Are you ready to see an amazing display of coordination, athleticism and artistry? A performance by renowned dance troupe Pilobolus needs to be on your to-do list!
The group is coming to Asheville on Tuesday and Wednesday March 19 & 20. The show takes place at the Diana Worthan Theater at 2 South Pack Sq. Both shows start at 8 p.m. and ticket prices range from $48 for regular admission to $10 for a student ticket.
What is Pilobolus?
Pilobolus is a modern performance company, founded in 1971. In keeping with its fundamentally collective creative process, Pilobolus Dance Theatre now curates and convenes groups of diverse artists—including the MIT Distributed Robotics Laboratory, Art Spiegelman, OK Go, Radiolab, and many others—to make inventive, athletic, witty, collaborative performance works on stage and screen using the human body as a medium for expression.
Here is a review of their shows in Philadelphia last month:
Forget “they make it look easy” – when the dancers of Pilobolus Dance Theatre perform, they make it look
all but impossible.
Pilobolus, perhaps most widely known for twining bodies into outrageous formations at the 2007 Academy Awards and the 2002 Salt Lake City Olympics, opened Thursday at the Annenberg Center with a weird, wonderful evening of dance interspersed with amusingly out-there short films.
Sheer strength is the name of the game in Gnomen, a piece for four men set to music by Paul Sullivan and throat singing by Matt Kent. Slowly and with intense core control, the four become one as they roll on stage as a human wheel, hold a man upside down by his arms, lift a dancer with only their feet, balance someone on his head, and defy gravity in countless ways.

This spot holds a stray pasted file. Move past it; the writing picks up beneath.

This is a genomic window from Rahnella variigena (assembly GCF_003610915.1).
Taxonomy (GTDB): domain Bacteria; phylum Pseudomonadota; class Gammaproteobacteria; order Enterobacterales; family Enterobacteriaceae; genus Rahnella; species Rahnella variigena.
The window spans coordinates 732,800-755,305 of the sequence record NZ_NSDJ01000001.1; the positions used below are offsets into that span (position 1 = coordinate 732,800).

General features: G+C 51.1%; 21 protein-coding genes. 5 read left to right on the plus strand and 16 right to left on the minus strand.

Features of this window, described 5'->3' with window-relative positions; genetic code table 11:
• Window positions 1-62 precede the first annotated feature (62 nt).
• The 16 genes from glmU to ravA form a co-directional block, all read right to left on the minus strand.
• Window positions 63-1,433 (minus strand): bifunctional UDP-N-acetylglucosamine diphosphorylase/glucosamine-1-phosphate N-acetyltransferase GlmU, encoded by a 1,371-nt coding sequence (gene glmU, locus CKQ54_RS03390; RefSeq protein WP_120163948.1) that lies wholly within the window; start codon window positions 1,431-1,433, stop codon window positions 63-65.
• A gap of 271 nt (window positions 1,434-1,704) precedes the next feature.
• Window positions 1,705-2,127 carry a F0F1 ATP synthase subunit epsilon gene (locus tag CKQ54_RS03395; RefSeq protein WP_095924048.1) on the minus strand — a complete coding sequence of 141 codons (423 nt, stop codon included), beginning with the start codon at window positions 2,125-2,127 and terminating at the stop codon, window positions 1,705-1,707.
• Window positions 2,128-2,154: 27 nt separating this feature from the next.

Want to see a music video performed live? Skyscrapers is based on Trish Sie’s choreography for the riveting OK Go video in which Sie and a partner tango past various colorful backdrops, dressed to match each one. Pilobolus performs it with three couples who are quick-change artists, often cleverly swapping outfit after outfit right before our eyes in the span of a single song.
All Is Not Lost – also the work of Sie, also set to OK Go – takes the movement to different levels. The dancers performed on a clear elevated platform with a camera below transmitting images to a screen. So while they slither across the platform on the right side of the stage, they seem to be swimming across the screen at left; when standing and performing simple arm movements, they make interconnected shapes on the screen. They smile and play with the audience all the while, and the piece is loads of fun. By Ellen Dunkel of the Philadelphia Inquirer
Sounds like a truly amazing performance! If you decide to come into town for the show, allow the North Lodge on Oakland to be your hosts for the weekend. Our Asheville B&B is less than two miles from the theater!